English Civil War
The English republic was brought down by the same forces that brought it to power.
The dramatic events that shook Britain in the 17th century resonate more strongly than ever, despite attempts to marginalise them.
The often overlooked importance of maritime affairs on the course of the Civil Wars.
The Civil Wars of the 17th century prompted pioneering medical care and welfare, provided by the state not just for soldiers but for the widows and children they left behind, as Eric Gruber von Arni and Andrew Hopper show.
Remains found at Durham University shed new light on Oliver Cromwell's victory at the Battle of Dunbar.
A protest against the English Civil War ends in tragedy.
The attraction of the Cromwell Association lies in the lack of reverence it attaches to its subject.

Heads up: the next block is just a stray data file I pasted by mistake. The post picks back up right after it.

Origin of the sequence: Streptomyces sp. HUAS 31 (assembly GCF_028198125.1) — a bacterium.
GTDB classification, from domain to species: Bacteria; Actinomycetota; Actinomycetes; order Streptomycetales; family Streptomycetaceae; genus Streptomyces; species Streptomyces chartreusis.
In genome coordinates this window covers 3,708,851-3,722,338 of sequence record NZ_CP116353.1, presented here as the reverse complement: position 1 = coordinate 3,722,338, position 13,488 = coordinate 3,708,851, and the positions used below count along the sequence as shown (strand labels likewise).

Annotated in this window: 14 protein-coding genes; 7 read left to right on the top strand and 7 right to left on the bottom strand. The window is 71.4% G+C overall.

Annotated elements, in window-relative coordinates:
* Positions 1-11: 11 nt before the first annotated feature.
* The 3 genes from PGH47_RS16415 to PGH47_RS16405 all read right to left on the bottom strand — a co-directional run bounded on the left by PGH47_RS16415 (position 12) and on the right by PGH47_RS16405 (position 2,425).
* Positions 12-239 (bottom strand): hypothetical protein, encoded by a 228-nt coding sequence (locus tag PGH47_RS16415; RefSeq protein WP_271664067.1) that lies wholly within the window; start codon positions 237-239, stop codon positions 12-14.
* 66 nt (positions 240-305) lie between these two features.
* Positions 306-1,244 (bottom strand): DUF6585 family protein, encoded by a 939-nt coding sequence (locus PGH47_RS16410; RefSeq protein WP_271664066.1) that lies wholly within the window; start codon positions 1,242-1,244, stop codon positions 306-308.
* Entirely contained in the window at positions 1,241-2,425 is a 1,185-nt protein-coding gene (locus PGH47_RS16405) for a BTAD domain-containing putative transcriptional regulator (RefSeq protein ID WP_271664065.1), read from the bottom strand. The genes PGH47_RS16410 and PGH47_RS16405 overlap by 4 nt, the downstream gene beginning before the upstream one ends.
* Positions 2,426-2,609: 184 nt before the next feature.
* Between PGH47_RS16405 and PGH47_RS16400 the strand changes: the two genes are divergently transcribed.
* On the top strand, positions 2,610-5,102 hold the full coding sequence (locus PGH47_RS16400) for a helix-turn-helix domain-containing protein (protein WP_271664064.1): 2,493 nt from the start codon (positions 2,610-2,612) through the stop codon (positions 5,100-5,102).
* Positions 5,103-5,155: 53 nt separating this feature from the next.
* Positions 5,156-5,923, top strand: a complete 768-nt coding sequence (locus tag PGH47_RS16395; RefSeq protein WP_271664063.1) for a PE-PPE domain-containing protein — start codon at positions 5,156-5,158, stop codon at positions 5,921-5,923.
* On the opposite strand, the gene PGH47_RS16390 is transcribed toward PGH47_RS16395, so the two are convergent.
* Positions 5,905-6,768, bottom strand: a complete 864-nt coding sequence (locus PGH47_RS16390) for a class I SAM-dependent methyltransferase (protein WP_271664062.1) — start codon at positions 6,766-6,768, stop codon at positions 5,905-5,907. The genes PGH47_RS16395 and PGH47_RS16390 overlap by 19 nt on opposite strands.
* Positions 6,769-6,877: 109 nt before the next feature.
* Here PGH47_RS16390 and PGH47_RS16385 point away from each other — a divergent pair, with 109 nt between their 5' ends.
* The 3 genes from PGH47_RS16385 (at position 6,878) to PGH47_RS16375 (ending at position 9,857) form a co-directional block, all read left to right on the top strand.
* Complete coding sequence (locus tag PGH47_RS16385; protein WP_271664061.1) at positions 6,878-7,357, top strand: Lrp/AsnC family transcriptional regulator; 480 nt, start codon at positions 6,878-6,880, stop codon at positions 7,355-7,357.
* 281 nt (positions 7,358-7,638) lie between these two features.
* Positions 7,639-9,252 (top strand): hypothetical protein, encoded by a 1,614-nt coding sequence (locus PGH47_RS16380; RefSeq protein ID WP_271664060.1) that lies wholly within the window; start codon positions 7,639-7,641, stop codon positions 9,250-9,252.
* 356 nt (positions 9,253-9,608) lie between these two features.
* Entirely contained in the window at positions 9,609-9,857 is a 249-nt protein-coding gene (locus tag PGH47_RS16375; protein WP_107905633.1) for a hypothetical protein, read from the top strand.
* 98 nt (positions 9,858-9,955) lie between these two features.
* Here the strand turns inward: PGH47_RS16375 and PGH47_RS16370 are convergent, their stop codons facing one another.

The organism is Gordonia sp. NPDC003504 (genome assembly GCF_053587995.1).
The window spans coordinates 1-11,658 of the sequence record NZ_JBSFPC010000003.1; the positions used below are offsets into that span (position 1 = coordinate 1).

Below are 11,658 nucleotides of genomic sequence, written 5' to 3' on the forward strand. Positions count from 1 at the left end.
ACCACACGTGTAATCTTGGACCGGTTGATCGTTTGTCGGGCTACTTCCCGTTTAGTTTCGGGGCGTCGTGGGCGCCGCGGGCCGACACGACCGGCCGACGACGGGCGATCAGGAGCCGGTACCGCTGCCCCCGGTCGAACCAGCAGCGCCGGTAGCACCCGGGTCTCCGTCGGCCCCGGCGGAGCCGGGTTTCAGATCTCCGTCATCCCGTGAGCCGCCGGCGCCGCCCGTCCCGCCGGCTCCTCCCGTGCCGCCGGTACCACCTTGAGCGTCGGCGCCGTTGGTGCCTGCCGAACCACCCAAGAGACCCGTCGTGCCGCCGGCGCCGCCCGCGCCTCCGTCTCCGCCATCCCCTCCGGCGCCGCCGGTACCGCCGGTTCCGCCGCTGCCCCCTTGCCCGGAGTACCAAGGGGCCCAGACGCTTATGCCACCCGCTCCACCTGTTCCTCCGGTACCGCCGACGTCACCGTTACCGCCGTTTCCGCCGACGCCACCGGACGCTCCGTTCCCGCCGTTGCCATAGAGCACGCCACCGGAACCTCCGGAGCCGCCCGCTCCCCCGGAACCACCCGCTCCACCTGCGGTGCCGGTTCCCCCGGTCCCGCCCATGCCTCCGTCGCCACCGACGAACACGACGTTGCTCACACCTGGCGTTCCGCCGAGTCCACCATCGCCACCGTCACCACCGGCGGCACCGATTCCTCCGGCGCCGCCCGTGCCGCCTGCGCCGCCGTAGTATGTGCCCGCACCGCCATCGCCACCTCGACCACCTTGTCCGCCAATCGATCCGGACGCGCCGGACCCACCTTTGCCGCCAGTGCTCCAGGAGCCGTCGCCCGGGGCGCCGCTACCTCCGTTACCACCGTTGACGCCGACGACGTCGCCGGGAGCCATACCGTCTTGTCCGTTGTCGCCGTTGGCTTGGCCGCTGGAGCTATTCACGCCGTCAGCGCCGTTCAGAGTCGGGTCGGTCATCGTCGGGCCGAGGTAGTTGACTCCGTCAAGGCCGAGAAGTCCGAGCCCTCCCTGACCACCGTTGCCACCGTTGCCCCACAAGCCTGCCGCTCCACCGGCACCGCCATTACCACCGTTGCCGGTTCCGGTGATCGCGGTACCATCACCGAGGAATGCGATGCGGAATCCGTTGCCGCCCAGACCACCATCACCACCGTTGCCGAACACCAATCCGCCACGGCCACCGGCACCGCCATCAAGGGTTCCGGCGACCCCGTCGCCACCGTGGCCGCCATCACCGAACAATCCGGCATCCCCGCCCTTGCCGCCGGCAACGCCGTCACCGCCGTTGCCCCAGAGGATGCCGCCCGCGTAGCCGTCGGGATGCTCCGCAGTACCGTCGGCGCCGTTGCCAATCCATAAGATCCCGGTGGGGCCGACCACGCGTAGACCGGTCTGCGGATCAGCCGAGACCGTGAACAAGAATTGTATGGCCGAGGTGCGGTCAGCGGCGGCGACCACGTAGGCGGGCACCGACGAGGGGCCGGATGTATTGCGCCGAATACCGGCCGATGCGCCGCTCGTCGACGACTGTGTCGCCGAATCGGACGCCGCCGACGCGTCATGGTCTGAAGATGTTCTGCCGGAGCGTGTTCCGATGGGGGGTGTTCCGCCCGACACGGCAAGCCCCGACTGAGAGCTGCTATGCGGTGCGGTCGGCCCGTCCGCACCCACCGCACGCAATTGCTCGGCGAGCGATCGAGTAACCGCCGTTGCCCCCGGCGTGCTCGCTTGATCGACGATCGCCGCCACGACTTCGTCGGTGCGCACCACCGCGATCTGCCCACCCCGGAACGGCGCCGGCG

Accounts of the second siege of the royalist stronghold in Dorset during England’s Civil Wars have romanticised the role of its aristocratic owner. But was Mary, Lady Bankes even there? Patrick Little investigates.
The arguments that took place in the village of Putney among the officers and soldiers of the New Model Army revealed fundamental divisions within the parliamentary forces.
On the Restoration, Charles II pardoned the many supporters of Cromwell’s Protectorate, with the exception of those directly involved in the execution of his father. These men now found their lives to be at great risk and several fled the country, as Charles Spencer explains.